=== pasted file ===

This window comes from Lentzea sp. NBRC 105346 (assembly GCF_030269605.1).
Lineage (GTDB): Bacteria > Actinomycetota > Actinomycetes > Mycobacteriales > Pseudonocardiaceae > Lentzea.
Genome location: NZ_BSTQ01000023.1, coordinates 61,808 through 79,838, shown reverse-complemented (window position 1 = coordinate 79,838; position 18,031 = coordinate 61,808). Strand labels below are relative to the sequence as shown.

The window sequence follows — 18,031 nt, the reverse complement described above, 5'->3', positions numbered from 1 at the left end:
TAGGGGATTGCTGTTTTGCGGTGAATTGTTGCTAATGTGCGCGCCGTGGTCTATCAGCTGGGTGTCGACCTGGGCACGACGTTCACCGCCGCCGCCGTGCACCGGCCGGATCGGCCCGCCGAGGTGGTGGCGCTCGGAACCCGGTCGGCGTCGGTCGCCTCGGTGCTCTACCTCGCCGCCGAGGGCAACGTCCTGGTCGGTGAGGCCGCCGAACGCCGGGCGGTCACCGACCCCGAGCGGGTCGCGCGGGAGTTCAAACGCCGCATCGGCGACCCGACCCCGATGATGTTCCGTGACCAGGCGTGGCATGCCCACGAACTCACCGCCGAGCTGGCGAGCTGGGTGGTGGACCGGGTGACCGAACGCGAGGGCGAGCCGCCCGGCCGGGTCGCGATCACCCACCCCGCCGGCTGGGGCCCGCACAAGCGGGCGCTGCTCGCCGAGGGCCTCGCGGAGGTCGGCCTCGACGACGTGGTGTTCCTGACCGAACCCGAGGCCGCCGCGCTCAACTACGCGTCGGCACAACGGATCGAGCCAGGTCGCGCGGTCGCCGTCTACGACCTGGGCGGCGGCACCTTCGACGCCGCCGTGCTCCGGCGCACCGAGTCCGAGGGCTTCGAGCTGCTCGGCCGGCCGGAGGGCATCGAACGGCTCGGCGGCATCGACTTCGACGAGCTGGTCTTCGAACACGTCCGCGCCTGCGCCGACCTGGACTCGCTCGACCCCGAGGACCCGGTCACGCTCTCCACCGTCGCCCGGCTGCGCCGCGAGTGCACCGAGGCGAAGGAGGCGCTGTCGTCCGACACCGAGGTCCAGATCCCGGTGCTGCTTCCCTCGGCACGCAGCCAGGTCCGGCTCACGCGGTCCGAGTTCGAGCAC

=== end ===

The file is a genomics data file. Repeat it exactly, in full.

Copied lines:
This window comes from Lentzea sp. NBRC 105346 (assembly GCF_030269605.1).
Lineage (GTDB): Bacteria > Actinomycetota > Actinomycetes > Mycobacteriales > Pseudonocardiaceae > Lentzea.
Genome location: NZ_BSTQ01000023.1, coordinates 61,808 through 79,838, shown reverse-complemented (window position 1 = coordinate 79,838; position 18,031 = coordinate 61,808). Strand labels below are relative to the sequence as shown.

The window sequence follows — 18,031 nt, the reverse complement described above, 5'->3', positions numbered from 1 at the left end:
TAGGGGATTGCTGTTTTGCGGTGAATTGTTGCTAATGTGCGCGCCGTGGTCTATCAGCTGGGTGTCGACCTGGGCACGACGTTCACCGCCGCCGCCGTGCACCGGCCGGATCGGCCCGCCGAGGTGGTGGCGCTCGGAACCCGGTCGGCGTCGGTCGCCTCGGTGCTCTACCTCGCCGCCGAGGGCAACGTCCTGGTCGGTGAGGCCGCCGAACGCCGGGCGGTCACCGACCCCGAGCGGGTCGCGCGGGAGTTCAAACGCCGCATCGGCGACCCGACCCCGATGATGTTCCGTGACCAGGCGTGGCATGCCCACGAACTCACCGCCGAGCTGGCGAGCTGGGTGGTGGACCGGGTGACCGAACGCGAGGGCGAGCCGCCCGGCCGGGTCGCGATCACCCACCCCGCCGGCTGGGGCCCGCACAAGCGGGCGCTGCTCGCCGAGGGCCTCGCGGAGGTCGGCCTCGACGACGTGGTGTTCCTGACCGAACCCGAGGCCGCCGCGCTCAACTACGCGTCGGCACAACGGATCGAGCCAGGTCGCGCGGTCGCCGTCTACGACCTGGGCGGCGGCACCTTCGACGCCGCCGTGCTCCGGCGCACCGAGTCCGAGGGCTTCGAGCTGCTCGGCCGGCCGGAGGGCATCGAACGGCTCGGCGGCATCGACTTCGACGAGCTGGTCTTCGAACACGTCCGCGCCTGCGCCGACCTGGACTCGCTCGACCCCGAGGACCCGGTCACGCTCTCCACCGTCGCCCGGCTGCGCCGCGAGTGCACCGAGGCGAAGGAGGCGCTGTCGTCCGACACCGAGGTCCAGATCCCGGTGCTGCTTCCCTCGGCACGCAGCCAGGTCCGGCTCACGCGGTCCGAGTTCGAGCAC